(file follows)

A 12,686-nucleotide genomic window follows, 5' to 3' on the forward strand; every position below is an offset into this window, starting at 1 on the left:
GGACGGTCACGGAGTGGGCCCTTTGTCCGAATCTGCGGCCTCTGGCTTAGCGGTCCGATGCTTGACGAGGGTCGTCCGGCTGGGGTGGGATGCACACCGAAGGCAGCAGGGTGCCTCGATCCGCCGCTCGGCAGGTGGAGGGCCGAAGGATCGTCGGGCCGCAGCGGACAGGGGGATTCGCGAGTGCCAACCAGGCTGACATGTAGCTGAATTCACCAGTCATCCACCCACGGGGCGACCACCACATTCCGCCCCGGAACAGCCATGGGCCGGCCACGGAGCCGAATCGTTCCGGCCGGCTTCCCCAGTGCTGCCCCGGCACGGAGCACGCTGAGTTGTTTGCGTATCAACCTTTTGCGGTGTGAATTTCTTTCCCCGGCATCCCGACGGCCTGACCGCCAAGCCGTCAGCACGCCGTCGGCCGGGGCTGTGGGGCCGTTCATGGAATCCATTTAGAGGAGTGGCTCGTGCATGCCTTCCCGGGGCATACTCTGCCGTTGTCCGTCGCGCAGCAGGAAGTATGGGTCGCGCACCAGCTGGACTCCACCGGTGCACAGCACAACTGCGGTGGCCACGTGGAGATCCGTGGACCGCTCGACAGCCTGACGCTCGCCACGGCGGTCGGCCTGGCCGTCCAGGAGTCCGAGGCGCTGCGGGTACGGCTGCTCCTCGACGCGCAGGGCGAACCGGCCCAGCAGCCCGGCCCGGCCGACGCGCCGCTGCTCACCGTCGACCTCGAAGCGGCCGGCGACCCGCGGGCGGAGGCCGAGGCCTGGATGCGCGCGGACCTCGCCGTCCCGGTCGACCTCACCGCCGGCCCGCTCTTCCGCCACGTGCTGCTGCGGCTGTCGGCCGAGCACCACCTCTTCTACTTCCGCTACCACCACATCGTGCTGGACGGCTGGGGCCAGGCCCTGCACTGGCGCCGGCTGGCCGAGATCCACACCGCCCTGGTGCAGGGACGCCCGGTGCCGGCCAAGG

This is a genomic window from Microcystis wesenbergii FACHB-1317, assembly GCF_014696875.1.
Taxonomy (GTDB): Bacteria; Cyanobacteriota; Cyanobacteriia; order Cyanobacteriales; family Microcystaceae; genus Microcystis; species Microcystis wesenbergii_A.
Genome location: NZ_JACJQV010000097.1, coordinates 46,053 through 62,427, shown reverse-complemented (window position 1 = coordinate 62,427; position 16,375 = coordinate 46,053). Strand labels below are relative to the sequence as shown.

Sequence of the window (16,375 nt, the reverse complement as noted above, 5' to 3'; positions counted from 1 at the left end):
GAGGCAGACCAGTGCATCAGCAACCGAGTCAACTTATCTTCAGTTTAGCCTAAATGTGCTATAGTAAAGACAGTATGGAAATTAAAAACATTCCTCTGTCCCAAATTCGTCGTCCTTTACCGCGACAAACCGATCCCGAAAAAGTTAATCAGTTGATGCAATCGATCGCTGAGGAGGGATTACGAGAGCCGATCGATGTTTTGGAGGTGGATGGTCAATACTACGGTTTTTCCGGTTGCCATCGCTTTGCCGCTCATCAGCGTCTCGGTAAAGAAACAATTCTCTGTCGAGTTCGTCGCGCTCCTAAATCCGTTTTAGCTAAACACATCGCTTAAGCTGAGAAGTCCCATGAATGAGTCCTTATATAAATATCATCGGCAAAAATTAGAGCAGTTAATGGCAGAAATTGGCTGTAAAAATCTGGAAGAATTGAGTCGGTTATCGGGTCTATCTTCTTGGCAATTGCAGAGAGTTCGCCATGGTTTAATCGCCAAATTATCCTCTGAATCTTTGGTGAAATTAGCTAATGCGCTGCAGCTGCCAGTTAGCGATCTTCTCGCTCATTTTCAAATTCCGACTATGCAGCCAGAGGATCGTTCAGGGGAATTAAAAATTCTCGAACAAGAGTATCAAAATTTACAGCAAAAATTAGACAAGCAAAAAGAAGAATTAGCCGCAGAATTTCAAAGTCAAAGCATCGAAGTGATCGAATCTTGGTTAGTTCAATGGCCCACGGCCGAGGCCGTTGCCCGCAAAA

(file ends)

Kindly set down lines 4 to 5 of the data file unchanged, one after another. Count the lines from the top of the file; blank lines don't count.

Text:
Taxonomy (GTDB): Bacteria; Cyanobacteriota; Cyanobacteriia; order Cyanobacteriales; family Microcystaceae; genus Microcystis; species Microcystis wesenbergii_A.
Genome location: NZ_JACJQV010000097.1, coordinates 46,053 through 62,427, shown reverse-complemented (window position 1 = coordinate 62,427; position 16,375 = coordinate 46,053). Strand labels below are relative to the sequence as shown.